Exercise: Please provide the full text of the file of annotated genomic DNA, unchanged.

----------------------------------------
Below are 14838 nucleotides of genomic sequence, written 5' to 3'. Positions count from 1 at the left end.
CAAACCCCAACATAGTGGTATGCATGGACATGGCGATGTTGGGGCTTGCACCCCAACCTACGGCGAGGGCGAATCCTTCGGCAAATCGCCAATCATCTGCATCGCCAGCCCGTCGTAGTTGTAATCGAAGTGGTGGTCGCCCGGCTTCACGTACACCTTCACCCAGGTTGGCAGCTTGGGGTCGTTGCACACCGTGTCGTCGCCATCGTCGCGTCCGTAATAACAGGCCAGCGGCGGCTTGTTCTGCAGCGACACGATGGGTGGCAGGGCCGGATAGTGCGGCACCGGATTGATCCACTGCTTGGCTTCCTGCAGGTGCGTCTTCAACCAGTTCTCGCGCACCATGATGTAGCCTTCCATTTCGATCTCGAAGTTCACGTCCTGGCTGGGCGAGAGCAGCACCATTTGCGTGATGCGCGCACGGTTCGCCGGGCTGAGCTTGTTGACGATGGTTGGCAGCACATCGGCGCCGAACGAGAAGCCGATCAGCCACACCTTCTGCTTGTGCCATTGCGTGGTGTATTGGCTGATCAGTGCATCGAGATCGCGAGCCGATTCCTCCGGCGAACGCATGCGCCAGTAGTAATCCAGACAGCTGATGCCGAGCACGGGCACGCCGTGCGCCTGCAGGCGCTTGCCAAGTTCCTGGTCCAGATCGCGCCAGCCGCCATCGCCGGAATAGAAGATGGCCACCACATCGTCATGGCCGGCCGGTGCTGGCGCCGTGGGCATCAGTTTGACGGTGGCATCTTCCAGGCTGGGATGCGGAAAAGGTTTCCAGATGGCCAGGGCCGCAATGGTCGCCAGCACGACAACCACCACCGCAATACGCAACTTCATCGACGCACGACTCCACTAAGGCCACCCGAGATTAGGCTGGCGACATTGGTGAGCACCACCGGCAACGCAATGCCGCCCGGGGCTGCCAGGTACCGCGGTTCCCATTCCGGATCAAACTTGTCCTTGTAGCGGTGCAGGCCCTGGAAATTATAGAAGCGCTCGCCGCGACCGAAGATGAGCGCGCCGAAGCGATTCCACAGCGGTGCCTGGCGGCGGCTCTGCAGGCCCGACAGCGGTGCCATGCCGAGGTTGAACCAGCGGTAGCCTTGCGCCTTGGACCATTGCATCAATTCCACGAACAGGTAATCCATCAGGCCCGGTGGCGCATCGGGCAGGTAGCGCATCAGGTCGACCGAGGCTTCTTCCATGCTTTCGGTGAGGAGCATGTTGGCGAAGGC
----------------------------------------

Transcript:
Below are 14838 nucleotides of genomic sequence, written 5' to 3'. Positions count from 1 at the left end.
CAAACCCCAACATAGTGGTATGCATGGACATGGCGATGTTGGGGCTTGCACCCCAACCTACGGCGAGGGCGAATCCTTCGGCAAATCGCCAATCATCTGCATCGCCAGCCCGTCGTAGTTGTAATCGAAGTGGTGGTCGCCCGGCTTCACGTACACCTTCACCCAGGTTGGCAGCTTGGGGTCGTTGCACACCGTGTCGTCGCCATCGTCGCGTCCGTAATAACAGGCCAGCGGCGGCTTGTTCTGCAGCGACACGATGGGTGGCAGGGCCGGATAGTGCGGCACCGGATTGATCCACTGCTTGGCTTCCTGCAGGTGCGTCTTCAACCAGTTCTCGCGCACCATGATGTAGCCTTCCATTTCGATCTCGAAGTTCACGTCCTGGCTGGGCGAGAGCAGCACCATTTGCGTGATGCGCGCACGGTTCGCCGGGCTGAGCTTGTTGACGATGGTTGGCAGCACATCGGCGCCGAACGAGAAGCCGATCAGCCACACCTTCTGCTTGTGCCATTGCGTGGTGTATTGGCTGATCAGTGCATCGAGATCGCGAGCCGATTCCTCCGGCGAACGCATGCGCCAGTAGTAATCCAGACAGCTGATGCCGAGCACGGGCACGCCGTGCGCCTGCAGGCGCTTGCCAAGTTCCTGGTCCAGATCGCGCCAGCCGCCATCGCCGGAATAGAAGATGGCCACCACATCGTCATGGCCGGCCGGTGCTGGCGCCGTGGGCATCAGTTTGACGGTGGCATCTTCCAGGCTGGGATGCGGAAAAGGTTTCCAGATGGCCAGGGCCGCAATGGTCGCCAGCACGACAACCACCACCGCAATACGCAACTTCATCGACGCACGACTCCACTAAGGCCACCCGAGATTAGGCTGGCGACATTGGTGAGCACCACCGGCAACGCAATGCCGCCCGGGGCTGCCAGGTACCGCGGTTCCCATTCCGGATCAAACTTGTCCTTGTAGCGGTGCAGGCCCTGGAAATTATAGAAGCGCTCGCCGCGACCGAAGATGAGCGCGCCGAAGCGATTCCACAGCGGTGCCTGGCGGCGGCTCTGCAGGCCCGACAGCGGTGCCATGCCGAGGTTGAACCAGCGGTAGCCTTGCGCCTTGGACCATTGCATCAATTCCACGAACAGGTAATCCATCAGGCCCGGTGGCGCATCGGGCAGGTAGCGCATCAGGTCGACCGAGGCTTCTTCCATGCTTTCGGTGAGGAGCATGTTGGCGAAGGC